Imagine walking into a seemingly abandoned house on a desolate, urban block, and finding it covered wall-to-ceiling in dahlias, roses, hydrangeas and sunflowers. A florist in Detroit will make that vision a reality this fall.
Lisa Waud, proprietor of Pot & Box, will create the "Flower House" during a four-day span in October. She and a group of florists will transform the 17 rooms, including porches, of a vacant duplex with countless American-grown flowers.
The installation will be open to the public for just a weekend. Then, it will wilt and the house will be deconstructed, leaving no trace of the Flower House -- except for a flower farm that will be cultivated on the properties in coming years.
The idea took root when Waud saw photos of a 2012 Christian Dior fashion show that used a backdrop created from one million flowers.
“I’m joking that I knew something was going to happen, because I didn’t think, ‘How did they do that?’” Waud told The Huffington Post. “I thought, ‘How can I do that? I have to do that.’”
She was particularly moved by one photograph of a model taking in her surroundings.
“The look on her face, looking around at these flowers, was just in disbelief at how beautiful, how massive it is,” Waud said. “I want it be that kind of breathtaking experience.”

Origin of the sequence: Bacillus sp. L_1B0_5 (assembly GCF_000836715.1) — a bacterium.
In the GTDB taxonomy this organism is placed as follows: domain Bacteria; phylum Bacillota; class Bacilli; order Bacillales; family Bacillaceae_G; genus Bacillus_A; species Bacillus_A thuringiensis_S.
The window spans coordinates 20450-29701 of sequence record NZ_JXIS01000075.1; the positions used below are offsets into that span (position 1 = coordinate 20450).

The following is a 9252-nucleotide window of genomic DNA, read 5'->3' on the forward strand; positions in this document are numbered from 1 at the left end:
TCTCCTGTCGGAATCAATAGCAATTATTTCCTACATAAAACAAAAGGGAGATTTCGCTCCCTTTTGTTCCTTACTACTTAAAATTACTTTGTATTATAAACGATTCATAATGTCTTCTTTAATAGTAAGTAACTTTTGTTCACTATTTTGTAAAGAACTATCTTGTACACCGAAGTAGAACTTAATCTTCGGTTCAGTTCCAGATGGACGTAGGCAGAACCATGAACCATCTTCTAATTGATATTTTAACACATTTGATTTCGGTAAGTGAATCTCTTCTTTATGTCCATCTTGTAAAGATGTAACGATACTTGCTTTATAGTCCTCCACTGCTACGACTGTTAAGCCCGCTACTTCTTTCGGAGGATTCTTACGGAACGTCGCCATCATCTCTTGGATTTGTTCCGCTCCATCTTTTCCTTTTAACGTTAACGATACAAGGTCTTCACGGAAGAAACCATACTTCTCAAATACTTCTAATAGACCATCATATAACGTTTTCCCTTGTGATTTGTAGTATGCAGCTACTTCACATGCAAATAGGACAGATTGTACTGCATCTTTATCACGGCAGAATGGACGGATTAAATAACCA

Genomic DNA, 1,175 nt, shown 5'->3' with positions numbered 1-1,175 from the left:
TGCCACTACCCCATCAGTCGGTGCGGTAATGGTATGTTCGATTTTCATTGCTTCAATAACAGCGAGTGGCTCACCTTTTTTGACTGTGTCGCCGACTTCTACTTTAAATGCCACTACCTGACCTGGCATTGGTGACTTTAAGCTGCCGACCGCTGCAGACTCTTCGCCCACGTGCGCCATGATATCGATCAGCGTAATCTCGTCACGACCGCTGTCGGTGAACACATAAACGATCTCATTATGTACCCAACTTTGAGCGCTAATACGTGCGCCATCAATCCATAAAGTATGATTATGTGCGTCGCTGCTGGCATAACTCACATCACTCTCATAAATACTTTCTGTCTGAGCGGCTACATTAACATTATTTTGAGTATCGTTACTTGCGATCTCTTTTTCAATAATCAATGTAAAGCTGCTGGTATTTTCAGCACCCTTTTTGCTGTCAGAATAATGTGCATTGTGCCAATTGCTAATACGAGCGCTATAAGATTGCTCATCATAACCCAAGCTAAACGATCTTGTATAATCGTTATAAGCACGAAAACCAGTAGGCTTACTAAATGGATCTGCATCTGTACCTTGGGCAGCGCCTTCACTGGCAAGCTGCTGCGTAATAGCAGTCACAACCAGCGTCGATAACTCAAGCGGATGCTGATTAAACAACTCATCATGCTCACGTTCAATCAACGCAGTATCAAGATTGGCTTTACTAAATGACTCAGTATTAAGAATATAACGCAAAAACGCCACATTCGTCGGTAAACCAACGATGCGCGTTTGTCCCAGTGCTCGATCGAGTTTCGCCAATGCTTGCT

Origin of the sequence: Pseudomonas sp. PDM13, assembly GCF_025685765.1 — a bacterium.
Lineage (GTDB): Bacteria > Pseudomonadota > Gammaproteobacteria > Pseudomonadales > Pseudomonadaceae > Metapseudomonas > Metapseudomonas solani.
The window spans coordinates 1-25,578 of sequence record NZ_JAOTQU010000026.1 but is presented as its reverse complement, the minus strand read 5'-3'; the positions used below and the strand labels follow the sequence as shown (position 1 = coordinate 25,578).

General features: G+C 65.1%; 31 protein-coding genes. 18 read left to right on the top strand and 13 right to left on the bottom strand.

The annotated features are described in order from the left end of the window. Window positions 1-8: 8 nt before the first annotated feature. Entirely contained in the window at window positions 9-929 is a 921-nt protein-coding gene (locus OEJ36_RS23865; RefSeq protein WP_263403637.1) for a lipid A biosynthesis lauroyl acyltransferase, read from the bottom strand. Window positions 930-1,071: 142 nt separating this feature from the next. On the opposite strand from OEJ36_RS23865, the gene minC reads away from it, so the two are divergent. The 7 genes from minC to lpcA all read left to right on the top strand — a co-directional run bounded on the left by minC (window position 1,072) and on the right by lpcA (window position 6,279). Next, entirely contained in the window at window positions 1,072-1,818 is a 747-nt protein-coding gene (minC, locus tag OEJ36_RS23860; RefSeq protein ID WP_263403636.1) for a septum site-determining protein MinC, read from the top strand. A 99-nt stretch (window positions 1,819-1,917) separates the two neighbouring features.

Waud was left to figure out how she could create a similar transportive environment. She eventually settled on using a copious local "resource" -- abandoned houses -- and in September purchased two adjacent properties for $250 each from the city of Hamtramck, a small enclave within Detroit’s borders. She believes the houses haven’t been lived in for a decade.
One, which has a two-room commercial storefront, will be used for a preview in May so florists can test ideas and introduce their vision to potential partners.
Photo of house next to the Flower House by Heather Saunders.
The specifics of the installation still need to be nailed down, but Waud can picture the broad strokes. She named the large-scale work of Christo and Jeanne Claude as an inspiration during a recent interview on a floral podcast.
“I want each room to just feel kind of absurd,” she explained to HuffPost. “I don’t want it to feel wedding-y; a lot of us revert to that because that’s what we do for our work. I want it to feel contemporary.”
Waud thinks of her houses as more lifelike than a blank canvas, saying they feel "lonely" and "a little sad." She hopes “they might enjoy” the experience of being used again.
“I’m really fascinated with the kind of the juxtaposition of these old houses that haven’t seen much activity, and then getting this kind of flurry of color and life and people,” she said. “It touches on abandoned house reuse in Detroit and thinking about not just reusing the buildings and the land, but what can happen on the way.”
Photo at the Flower House site by Heather Saunders.
During the Flower House’s brief bloom, there are five slots open for private events. In May, applications will be available for those openings, as well as several remaining rooms in need of designers.
Waud says the project will rely heavily on flower donations, and will also hold a crowdfunding campaign in spring to cover the costs of other supplies. Stay up to date on the project at theflower.house.